Watch Your Mouth
75 To 90 Percent of All Oral Cancers Are Due To Smoking And Drinking
The fact that smoking causes cancer is no secret and, since the mouth is the first place the lit cigarette goes, it's easy to see why oral cancers are so prolific among smokers. Smokers can boast a two to five times higher risk of oral cancer than those who don't smoke. It has been estimated that between 75 to 90 percent of all cases of oral cancer can be attributed to the combination of smoking and drinking alcohol. This may be due to the fact that alcohol dissolves certain carcinogenic compounds in tobacco smoke. Another possibility is that alcohol increases the permeability of the flesh in the mouth. Either way, once again we can assert that "smoking causes cancer."
Cancer Isn't The Only Oral Disease Smoking Causes
Leukoplakia, believed to be a premalignant lesion which is associated with the development of oral cancer, has tobacco as its most important predictor. People who smoke increase the risk of developing leukoplakia by six-fold. Leukoplakia is significantly more present on the floor of the mouth of smokers than of those who do not smoke. The good news is that the lesions go into regression when the person stops smoking.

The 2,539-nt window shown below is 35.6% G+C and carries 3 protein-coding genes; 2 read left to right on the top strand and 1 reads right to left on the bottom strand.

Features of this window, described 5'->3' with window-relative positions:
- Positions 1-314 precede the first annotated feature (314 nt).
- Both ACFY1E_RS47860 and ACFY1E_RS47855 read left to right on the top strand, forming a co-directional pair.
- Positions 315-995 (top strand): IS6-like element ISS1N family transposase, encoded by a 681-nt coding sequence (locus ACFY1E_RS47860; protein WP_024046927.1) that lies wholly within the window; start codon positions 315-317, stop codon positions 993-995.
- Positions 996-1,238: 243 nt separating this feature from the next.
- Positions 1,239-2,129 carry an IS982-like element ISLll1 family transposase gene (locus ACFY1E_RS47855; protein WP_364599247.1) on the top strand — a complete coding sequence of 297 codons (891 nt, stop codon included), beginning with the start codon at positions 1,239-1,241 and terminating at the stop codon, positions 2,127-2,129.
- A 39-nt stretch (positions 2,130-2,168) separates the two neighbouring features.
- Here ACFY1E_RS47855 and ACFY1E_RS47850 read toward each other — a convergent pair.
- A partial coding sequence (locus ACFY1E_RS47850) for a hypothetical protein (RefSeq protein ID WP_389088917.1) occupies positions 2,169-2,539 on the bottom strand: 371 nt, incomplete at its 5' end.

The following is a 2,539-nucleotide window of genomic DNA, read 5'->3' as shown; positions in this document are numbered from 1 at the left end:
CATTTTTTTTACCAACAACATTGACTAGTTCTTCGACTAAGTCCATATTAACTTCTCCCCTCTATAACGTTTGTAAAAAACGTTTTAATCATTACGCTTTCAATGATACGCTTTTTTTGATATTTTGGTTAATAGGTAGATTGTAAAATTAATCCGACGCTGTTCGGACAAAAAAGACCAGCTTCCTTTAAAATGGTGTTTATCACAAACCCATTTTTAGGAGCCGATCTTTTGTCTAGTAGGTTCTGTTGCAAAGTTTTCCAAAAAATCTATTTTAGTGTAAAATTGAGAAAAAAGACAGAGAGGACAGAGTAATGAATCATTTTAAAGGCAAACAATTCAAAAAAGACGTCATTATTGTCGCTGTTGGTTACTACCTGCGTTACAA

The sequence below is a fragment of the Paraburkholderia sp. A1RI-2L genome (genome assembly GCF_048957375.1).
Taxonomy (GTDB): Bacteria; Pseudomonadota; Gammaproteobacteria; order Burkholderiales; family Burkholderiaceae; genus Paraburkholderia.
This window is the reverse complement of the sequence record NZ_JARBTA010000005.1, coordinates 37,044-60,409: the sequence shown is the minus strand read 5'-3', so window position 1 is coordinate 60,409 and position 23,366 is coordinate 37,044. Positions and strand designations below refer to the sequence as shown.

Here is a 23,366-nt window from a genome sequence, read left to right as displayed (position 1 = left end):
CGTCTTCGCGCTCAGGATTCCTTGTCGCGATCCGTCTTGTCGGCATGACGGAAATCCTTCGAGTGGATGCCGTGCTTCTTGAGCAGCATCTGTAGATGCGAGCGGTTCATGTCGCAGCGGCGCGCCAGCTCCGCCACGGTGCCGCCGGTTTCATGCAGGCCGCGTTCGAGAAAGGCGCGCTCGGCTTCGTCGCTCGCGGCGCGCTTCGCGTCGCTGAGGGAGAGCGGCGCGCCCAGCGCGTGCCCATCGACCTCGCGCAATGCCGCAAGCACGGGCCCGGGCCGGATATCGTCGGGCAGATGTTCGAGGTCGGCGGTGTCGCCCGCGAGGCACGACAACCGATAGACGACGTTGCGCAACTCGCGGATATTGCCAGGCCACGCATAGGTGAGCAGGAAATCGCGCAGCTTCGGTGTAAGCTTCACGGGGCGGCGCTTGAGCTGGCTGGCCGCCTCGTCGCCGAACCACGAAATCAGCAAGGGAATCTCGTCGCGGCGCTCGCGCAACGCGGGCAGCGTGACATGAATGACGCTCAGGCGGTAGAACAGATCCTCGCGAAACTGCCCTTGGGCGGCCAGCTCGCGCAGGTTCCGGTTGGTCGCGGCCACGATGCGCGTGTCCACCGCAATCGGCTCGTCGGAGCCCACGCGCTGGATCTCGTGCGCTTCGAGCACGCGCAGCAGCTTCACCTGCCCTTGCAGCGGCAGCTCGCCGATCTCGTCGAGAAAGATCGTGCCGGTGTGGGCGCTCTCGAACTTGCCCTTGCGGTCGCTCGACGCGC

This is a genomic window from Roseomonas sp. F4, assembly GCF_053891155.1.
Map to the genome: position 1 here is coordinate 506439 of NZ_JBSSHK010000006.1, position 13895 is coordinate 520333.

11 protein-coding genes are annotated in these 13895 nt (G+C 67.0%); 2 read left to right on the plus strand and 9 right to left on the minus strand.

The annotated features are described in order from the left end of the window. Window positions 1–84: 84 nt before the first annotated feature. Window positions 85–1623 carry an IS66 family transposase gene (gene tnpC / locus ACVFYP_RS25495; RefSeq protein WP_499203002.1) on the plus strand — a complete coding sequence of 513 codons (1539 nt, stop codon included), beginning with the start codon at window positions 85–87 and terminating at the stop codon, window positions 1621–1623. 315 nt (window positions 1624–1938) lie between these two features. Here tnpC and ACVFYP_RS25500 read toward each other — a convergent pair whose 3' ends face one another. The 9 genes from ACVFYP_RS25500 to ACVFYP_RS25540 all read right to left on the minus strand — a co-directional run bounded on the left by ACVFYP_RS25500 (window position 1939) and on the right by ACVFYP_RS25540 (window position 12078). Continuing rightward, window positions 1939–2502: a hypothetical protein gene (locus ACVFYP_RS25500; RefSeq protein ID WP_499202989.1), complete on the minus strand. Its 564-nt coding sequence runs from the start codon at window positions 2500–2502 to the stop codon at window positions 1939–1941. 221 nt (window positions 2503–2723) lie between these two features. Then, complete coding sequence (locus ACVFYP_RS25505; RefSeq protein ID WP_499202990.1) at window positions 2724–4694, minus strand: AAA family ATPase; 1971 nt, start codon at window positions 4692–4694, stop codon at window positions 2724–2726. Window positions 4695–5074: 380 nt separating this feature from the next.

Oral candidiasis and hairy tongue are two mouth cavity afflictions that are also associated with smoking. Cigarette smoke has been associated with a variety of changes in the oral cavity affecting the naturally occurring fungi and bacteria in the mouth, most notably Candida, which in turn causes oral candidiasis. It has been noted in some research that when a person stops smoking, the Candida infections go away. "Hairy tongue" or "black hairy tongue", are oral lesions formed on the surface of the tongue of heavy smokers, giving the tongue a furry appearance. It's a benign condition, but it isn't a pleasant one.
Cigarette Smoking And Periodonal Health Issues
Beside the visible sores and lesions, there are other negative effects to the mouth that are caused through smoking. Tooth discoloration, bad breath, and the loss of smell and taste seem to go hand-in-hand with smoking. Cigarette smoking is a risk factor in periodontitis and has a direct influence on periodontal health regardless of oral hygiene practice, age, race, gender, socioeconomic status or frequency of dental visits. Cigarette smoking affects the immune response systems of the smoker and resistance lowers, allowing for inflammation in the gums and increased gingival recession. The smoker's response to bacterial plaque, which causes such things as bone loss in the mouth and gum recession, is disturbed by cigarette smoke and the plaque can then do its damage. The support tissues of the teeth are destroyed to the point of the loss of teeth when periodontal health is affected by smoking.
It has been shown that smokers who undergo oral surgery, tooth extraction or periodontal scaling are more prone to dry socket and have a much slower rate of healing in their mouths than do those who are non-smokers. Perhaps the saying, "Watch Your Mouth", is a good reminder for those who choose to smoke.